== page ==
Phoebe Smith’s Wander Woman: ‘Quirk and Circumstance’ podcast was named Broadcast Programme of the Year at the 2021 Travel Media Awards. We spoke to her about gathering material, travel as a force for good and how to get listeners to perceive a destination differently.
What did it mean to you win a Travel Media Award?
In a word — everything. These last 18 months have been the hardest in my life. From contracting Covid to finding out I was pregnant (when all the doctors thought it was Long Covid!), to juggling motherhood with being self-employed — I’ve worked non-stop to try and keep getting good quality travel content out there, as I really believe in its power. And to have that recognised by my industry peers makes me feel all the blood, sweat and tears was worth it.
What have been your biggest challenges of the past year?
The constant back and forth from the government with travel restrictions, coupled with the massive uncertainty for both the short and long term. As a result, knowing where to cover and what’s even possible has been a complete guessing game. For my written work, I’ve relied on my previous trips, short-haul features and my expertise on British adventures. For my Wander Woman podcast, the challenge has been getting enough material. My listeners have been very understanding and supportive and that’s meant the world in these difficult times.
Why is working in travel media important to you?
I strongly believe travel can be a force for good. In my early career, I worked in news, which had its rewards, but it’s the in-depth features and being able to capture the essence of a place, its people and wildlife that keeps me firmly rooted in travel. There’s innovation here on a scale not seen in other industries, the chance to highlight hidden heroes who are doing remarkable things on the ground that you’d never hear about without travel media; such as the woman who moved a shipping lane to save the critically endangered North Atlantic right whale; the first female diver to inspire other Muslim women to try sport; and the man tirelessly working to perfect coral IVF to save the Great Barrier Reef. I believe that our words have the power to make people care and really make a difference.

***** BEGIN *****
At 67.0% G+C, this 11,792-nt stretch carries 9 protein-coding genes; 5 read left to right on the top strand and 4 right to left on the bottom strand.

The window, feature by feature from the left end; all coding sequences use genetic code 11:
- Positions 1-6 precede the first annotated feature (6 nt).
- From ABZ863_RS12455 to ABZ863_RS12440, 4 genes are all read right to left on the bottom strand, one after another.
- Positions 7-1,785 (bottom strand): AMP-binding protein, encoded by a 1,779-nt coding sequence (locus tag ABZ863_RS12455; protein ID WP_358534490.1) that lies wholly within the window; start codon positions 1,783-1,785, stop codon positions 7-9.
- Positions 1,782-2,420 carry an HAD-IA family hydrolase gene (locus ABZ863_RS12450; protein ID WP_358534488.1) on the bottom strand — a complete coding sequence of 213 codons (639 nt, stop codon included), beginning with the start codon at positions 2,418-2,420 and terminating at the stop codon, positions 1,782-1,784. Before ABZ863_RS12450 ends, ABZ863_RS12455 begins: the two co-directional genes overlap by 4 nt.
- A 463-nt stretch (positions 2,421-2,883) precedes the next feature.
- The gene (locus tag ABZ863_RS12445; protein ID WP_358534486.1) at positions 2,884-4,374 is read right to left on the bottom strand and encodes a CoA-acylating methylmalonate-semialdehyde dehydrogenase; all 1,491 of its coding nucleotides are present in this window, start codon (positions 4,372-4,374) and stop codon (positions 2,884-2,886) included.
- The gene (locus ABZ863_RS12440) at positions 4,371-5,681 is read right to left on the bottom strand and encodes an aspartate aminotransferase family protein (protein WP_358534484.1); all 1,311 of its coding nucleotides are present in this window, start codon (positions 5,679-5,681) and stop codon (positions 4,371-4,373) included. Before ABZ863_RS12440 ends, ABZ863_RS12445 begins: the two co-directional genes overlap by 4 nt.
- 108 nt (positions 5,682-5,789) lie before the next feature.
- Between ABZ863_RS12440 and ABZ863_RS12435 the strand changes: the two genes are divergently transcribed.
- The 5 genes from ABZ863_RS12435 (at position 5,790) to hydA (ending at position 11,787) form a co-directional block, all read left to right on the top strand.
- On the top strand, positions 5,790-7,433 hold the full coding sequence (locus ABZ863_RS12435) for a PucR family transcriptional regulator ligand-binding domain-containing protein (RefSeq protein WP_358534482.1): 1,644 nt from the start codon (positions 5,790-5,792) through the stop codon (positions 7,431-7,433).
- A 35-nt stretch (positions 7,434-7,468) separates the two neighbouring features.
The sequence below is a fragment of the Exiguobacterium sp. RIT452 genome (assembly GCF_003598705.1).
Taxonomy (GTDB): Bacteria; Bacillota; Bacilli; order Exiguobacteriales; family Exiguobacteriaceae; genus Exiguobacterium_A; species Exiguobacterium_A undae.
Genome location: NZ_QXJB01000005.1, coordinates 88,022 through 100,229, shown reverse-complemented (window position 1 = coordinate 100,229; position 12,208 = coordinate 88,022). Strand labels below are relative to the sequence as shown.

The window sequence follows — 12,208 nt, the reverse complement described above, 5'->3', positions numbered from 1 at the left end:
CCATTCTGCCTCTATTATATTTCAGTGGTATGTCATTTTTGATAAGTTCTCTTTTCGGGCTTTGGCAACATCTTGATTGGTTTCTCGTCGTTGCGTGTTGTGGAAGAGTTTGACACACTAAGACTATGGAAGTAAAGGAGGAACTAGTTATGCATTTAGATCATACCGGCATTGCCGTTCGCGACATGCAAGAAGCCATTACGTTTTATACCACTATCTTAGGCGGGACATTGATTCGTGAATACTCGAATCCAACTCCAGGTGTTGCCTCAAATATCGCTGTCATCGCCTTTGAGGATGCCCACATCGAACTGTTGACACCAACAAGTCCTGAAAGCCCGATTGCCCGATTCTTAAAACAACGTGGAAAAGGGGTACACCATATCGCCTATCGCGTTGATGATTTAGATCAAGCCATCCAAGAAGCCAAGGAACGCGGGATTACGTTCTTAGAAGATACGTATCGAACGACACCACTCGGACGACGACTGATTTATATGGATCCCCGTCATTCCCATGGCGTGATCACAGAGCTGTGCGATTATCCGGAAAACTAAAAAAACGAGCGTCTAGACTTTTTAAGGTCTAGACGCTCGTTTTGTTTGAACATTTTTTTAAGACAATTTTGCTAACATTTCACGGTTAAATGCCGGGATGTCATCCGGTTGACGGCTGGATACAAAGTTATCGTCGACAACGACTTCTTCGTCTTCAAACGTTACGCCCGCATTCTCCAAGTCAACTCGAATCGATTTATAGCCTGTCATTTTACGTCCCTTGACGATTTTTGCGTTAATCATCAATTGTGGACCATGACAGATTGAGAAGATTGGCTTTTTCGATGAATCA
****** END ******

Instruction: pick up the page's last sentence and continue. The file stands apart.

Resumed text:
What makes a really good travel story?
For me, it’s one that gets people to see a place differently — whether it’s opening their eyes to see a different side to a destination they thought they knew really well or showing them a country they never would have considered visiting. When you hear a good travel story, you just know it — it’s like all my senses get heightened and I can even hear how a podcast episode would sound, how an article would read or a photograph would look like.
Do you think travel reporting will change over the next few years?
I think it already has. Sustainability has truly become key and at the forefront of travel stories, which is brilliant. It’s not saying we shouldn’t travel, but to consider how we can do it better. That’s been the one good thing about the pandemic – it’s forced us all to take stock and look at what we do. From paying for the flight that uses less carbon to taking the train when possible and demanding greener accommodation even if it costs more — all these changes have already happened. Once editors would dismiss stories I pitched because of an environmental angle — now they’re asking for them.
Where’s on your travel list for the next year?
I had a whole six months planned pre-pandemic, including going to Arctic Canada to photograph narwhal at the edge of the ice floe in Nunavut, a couple of months in Australia getting stories from across all the states and leading a trip to Antarctica with my #WeTwo Foundation (we’ll be taking 10 underprivileged young people there and working with them in Britain to give back to their local communities). I’m still hopeful they’ll happen, but I’m also focusing on UK stories, sustainable and wildlife conservation initiatives from across Europe and, where possible, visiting countries accessible by boat or train from Britain.